To improve, you should start by changing the paragraphs’ face to a serif, so it’s easier to read, and keep the number of overall typefaces to 2 or 3 tops, and choose ones that compliment each other (currently they’re all kind of similar). Also, the colour scheme is not helping the meat of the content stand out. Everything looks the same despite being fairly well organised. The colours also don’t add anything to your branding, if anything they dilute it. The cliches also abound, like the little folded corners or the post-its with clips for the post date. There are lots of other things, but these are the most glaring.

    I hope this doesn’t sound arrogant, but these are just some basic design principles which should help you develop as a designer. There’s a lot of room for improvement, and it starts with removing, not by adding.


  • Loved the review, not sure the rainbow button design works for me but I do understand the desire to blend the ads in as best as possible to take away all the focus on bright ads and viewers not as focused on the content as the bright ads. Love the way you’re utilizing all the CSS-Tricks on your site. I love all your content and have learned so much from your examples and content and am constantly referring others to your site.

    Great review/interview. Will have to look into your coding for the CSS-Tricks you just implemented. Not sure if you broke those tricks down for our benefit yet. Hoping so.


    Jim Zak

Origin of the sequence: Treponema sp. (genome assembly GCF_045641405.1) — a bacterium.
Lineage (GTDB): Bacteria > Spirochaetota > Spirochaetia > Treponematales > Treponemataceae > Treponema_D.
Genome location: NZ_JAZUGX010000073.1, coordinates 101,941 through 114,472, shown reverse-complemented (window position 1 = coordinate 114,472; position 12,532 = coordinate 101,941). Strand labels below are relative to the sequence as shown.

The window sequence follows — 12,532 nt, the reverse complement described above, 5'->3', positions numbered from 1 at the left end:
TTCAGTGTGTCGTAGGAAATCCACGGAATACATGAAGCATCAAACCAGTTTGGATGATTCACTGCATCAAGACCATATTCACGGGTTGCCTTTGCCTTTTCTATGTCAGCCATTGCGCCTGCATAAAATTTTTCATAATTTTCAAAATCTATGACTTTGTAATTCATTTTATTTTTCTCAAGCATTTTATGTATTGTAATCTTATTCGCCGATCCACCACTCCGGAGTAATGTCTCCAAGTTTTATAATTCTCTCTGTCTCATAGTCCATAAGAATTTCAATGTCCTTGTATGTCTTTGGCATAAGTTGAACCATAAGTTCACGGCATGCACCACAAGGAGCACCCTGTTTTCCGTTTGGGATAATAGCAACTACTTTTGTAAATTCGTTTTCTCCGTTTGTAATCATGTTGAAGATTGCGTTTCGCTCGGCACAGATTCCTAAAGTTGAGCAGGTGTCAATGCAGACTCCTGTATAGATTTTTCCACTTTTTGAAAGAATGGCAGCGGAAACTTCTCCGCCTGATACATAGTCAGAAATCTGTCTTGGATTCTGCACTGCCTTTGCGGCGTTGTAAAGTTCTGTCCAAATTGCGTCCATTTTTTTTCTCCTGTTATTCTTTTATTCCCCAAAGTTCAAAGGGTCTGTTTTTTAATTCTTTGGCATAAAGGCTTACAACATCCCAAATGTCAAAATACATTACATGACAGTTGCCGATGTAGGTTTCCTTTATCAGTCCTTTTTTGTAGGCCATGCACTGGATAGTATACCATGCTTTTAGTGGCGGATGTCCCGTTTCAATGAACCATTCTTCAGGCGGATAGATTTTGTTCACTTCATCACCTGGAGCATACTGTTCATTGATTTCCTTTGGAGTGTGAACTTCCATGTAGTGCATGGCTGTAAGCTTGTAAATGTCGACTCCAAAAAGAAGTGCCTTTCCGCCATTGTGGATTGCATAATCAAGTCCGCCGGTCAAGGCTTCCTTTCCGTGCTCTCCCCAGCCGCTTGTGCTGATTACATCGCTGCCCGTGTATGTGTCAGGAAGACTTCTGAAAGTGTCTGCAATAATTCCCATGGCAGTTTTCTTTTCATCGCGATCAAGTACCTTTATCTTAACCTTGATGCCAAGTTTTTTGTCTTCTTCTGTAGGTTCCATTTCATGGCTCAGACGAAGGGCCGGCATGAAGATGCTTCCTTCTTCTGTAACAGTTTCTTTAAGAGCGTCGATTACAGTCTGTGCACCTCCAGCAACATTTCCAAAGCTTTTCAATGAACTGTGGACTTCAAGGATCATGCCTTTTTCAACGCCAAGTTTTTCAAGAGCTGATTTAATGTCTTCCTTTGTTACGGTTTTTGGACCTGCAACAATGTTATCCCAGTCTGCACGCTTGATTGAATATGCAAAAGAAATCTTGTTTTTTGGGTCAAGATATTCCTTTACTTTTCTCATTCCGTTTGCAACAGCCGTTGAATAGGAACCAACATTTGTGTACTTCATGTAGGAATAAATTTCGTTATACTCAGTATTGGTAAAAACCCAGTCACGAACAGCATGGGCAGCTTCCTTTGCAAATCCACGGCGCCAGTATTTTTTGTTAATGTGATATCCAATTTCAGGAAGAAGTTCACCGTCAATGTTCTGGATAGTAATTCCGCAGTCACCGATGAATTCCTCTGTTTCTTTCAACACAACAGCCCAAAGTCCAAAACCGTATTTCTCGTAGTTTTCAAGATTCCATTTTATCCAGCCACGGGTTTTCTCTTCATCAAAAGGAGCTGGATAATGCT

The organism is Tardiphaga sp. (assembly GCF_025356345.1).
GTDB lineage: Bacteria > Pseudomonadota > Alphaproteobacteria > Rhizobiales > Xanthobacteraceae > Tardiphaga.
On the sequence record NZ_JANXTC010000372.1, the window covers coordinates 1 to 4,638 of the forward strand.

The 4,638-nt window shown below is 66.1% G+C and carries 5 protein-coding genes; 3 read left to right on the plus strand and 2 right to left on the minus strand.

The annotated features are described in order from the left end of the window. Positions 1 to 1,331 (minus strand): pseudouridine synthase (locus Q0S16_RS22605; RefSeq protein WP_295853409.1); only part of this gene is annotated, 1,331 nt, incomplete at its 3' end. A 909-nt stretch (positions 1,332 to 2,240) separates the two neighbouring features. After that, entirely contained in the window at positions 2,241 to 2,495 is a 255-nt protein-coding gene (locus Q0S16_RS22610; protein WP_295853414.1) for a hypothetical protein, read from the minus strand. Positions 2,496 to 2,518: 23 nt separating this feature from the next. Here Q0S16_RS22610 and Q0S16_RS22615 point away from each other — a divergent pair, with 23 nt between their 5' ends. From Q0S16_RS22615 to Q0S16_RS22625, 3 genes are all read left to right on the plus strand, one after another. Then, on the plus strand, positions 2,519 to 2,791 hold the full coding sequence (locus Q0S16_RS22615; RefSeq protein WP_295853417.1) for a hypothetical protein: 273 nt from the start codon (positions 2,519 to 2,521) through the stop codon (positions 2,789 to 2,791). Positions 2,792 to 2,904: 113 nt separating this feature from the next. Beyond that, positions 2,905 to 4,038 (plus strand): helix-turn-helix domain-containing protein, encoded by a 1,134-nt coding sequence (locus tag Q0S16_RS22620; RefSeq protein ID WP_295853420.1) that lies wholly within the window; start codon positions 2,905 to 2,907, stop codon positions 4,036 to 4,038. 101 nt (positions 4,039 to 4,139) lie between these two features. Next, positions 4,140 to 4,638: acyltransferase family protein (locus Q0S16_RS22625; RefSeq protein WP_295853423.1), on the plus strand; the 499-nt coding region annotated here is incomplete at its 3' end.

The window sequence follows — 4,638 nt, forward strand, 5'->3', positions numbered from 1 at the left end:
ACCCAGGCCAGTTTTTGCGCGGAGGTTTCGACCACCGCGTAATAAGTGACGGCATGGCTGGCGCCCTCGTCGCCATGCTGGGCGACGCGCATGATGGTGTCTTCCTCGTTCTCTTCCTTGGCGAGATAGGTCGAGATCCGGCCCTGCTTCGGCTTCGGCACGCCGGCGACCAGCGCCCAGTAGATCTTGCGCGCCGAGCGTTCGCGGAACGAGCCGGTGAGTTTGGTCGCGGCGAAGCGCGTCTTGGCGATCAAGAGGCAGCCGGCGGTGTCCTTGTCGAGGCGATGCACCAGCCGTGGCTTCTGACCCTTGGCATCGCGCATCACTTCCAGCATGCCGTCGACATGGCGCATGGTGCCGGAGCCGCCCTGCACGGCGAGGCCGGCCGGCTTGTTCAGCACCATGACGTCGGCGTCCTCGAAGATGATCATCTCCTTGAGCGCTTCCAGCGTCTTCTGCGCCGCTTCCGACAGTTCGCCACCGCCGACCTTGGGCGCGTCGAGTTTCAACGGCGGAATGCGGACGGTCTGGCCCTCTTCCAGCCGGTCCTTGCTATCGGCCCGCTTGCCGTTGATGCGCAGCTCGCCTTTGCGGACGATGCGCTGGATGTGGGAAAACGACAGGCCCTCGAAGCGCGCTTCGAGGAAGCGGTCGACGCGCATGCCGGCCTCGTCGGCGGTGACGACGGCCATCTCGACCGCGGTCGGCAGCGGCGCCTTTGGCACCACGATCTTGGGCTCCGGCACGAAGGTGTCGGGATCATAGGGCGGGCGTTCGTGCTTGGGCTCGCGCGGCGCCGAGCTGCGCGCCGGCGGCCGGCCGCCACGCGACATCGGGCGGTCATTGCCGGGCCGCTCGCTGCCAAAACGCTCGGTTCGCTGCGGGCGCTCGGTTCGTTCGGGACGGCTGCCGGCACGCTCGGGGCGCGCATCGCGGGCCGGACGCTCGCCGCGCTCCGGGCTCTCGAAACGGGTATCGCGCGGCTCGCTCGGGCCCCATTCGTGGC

• I have followed CSS-Tricks since the first year it was out and have always enjoyed following the different iterations of the layout/design. This one really showcases the new and fun abilities we will be able to use once some of the browsers catch up. (Firefox does not even show some of the new features :O )

    As Jeremy Carlson above: It does not matter what the design look like as long as his content continues to be so strong/relevant/cutting edge


  • @CS – Always appreciate the criticism. I’m gonna respond to stuff because that’s just kinda what I do.

    you should start by changing the paragraphs’ face to a serif, so it’s easier to read

    In print design, it’s traditional thinking that serifs help “guide the eye” to help reading easier. Sans-serifs are actually more common in design for screens, even for body type, as they (can) render more cleanly.

    I think Myriad is a nice body copy font, and plenty readable especially at big 18px I put it at.

    I also think the typography on the site is far from perfect. There is a lack of vertical rhythm that is just my own laziness.

    The colours also don’t add anything to your branding, if anything they dilute it.

    What is my branding? I my opinion it’s the star, which is used sporadically throughout the site.

    The colors in use are specially meant to be bright, fun, and playful. The idea is to keep the site lighthearted and to encourage people being less super-serious-face.

    There are lots of other things, but these are the most glaring.

    Feel free to let me know…

    This is the (I think eighth?) generation of this site. Much of that has been an evolution of previous designs as I react to feedback, the content on the site, defining my style, and reacting to needs that come up.